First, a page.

On June 30, presidential hopeful Wajackoyah rattled feathers by launching his manifesto on the same day and time deputy president William Ruto took the podium to spell out his plans for the country if elected president.
Many broadcast media covered the two events live using the split screen option in the spirit of fair coverage.
However, unlike the Kenya Kwanza Alliance meeting where Ruto explained his manifesto to a seated audience, Wajackoyah’s was more of a reggae concert.
Dressed in a jungle green khaki outfit, military boots and a durag covering his grey hair, the goateed lawyer and his youthful supporters took to the dance floor to enjoy popular reggae tunes played by the disc jockey. There was more dancing and chanting than there were speeches.
The decision by Wajackoyah to launch his Roots Party’s manifesto on the same day and time as that of Kenya Kwanza Alliance irked the deputy president who claimed the move was deliberately planned to steal the thunder from his meeting.
“I want to be respectful to other candidates but a fellow was parachuted so that we share the screens. The media ought to be fair,” said Ruto, whose allies accused the Roots party flag bearer of being backed by the government of President Uhuru Kenyatta.
Wajackoyah was quick to respond, accusing the deputy president of always crying foul when sensing defeat.
Since being cleared to run for the top seat, the 63-year-old lawyer has caused a buzz with his radical proposals which have resonated with many young people.
According to the latest opinion polls conducted by Infotrak and Tifa, the political newcomer is currently polling at 4% and there is a high chance his ratings will continue rising as the election day nears.
Businessmen are already cashing in on the excitement by manufacturing and selling T-shirts bearing his image and nickname – ‘Wajackoyah the fifth’.
Drae Frank, the founder of Permaprints is one of those making a killing on the Wajackoyah effect.
“We are printing and selling Wajackoyah T-shirts to every part of the country, and the demand is high,” says Frank. Each T-shirt goes for KSh1000 ($8.4).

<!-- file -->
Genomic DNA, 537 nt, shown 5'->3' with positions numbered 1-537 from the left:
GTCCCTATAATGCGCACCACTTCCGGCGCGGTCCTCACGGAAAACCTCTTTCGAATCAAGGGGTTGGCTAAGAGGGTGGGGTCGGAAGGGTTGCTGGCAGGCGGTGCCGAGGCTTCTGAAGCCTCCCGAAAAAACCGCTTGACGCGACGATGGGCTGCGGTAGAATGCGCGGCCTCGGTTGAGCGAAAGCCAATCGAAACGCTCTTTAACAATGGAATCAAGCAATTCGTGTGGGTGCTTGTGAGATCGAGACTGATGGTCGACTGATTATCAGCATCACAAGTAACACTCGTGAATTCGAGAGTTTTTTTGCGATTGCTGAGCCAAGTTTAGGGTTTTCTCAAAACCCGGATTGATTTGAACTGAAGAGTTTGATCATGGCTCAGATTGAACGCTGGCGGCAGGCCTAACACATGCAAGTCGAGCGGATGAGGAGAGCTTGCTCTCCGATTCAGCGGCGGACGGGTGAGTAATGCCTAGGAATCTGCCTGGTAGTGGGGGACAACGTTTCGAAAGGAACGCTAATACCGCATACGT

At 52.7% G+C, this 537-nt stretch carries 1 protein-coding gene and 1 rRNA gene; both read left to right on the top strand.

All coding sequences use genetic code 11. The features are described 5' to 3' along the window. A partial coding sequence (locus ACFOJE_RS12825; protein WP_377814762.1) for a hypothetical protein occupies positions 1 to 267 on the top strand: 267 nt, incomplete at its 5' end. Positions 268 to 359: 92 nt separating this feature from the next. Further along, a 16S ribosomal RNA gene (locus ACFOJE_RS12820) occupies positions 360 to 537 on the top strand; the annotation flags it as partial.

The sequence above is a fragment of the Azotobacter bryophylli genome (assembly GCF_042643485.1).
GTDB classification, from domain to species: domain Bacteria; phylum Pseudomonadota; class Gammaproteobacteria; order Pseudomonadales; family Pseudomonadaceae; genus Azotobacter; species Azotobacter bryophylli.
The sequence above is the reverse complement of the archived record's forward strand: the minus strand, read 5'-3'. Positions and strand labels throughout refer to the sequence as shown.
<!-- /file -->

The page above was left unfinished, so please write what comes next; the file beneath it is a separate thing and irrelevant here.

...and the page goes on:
Before being cleared to run for president, not many knew that Wajackoyah worked as an intelligence officer in President Daniel arap Moi’s administration but was forced to flee the country in 1992 and seek refuge in Britain after falling out with his bosses. He returned to Kenya after the end of the Moi era to practice law.
Political analysts contend that the Roots party’s presidential candidate might turn out to be the ‘Johnny-come-lately-spoiler’ for both Ruto and Odinga who want to win the August polls in the first round.
“There might be a run-off for the first time in Kenya’s history if Wajackoyah’s popularity translates into votes. If that happens then none of the two leading contenders will achieve the 50 percent plus one vote threshold to be declared the winner,” says political analyst John Charo.
In fact, Wajackoyah recently alleged that one of the presidential candidates sent a woman with a Sh200 million ($1,687,052) bribe to convince him to drop his presidential bid “but I chased the woman away.”
Marijuana and snake farming
Why is his candidature creating so much excitement among the youth and a headache for his competitors?
Political analysts argue that his radical proposals have played a big role in catapulting him to stardom as a section of voters seek alternative leadership outside the usual political circle.
His campaign is premised on legalizing marijuana, a substance that is illegal in Kenya but popular with Rastafarians and many poor youth.
The 63-year-old lawyer promises to commercialize the growing of marijuana to spur economic growth and enable the country pay its foreign debt.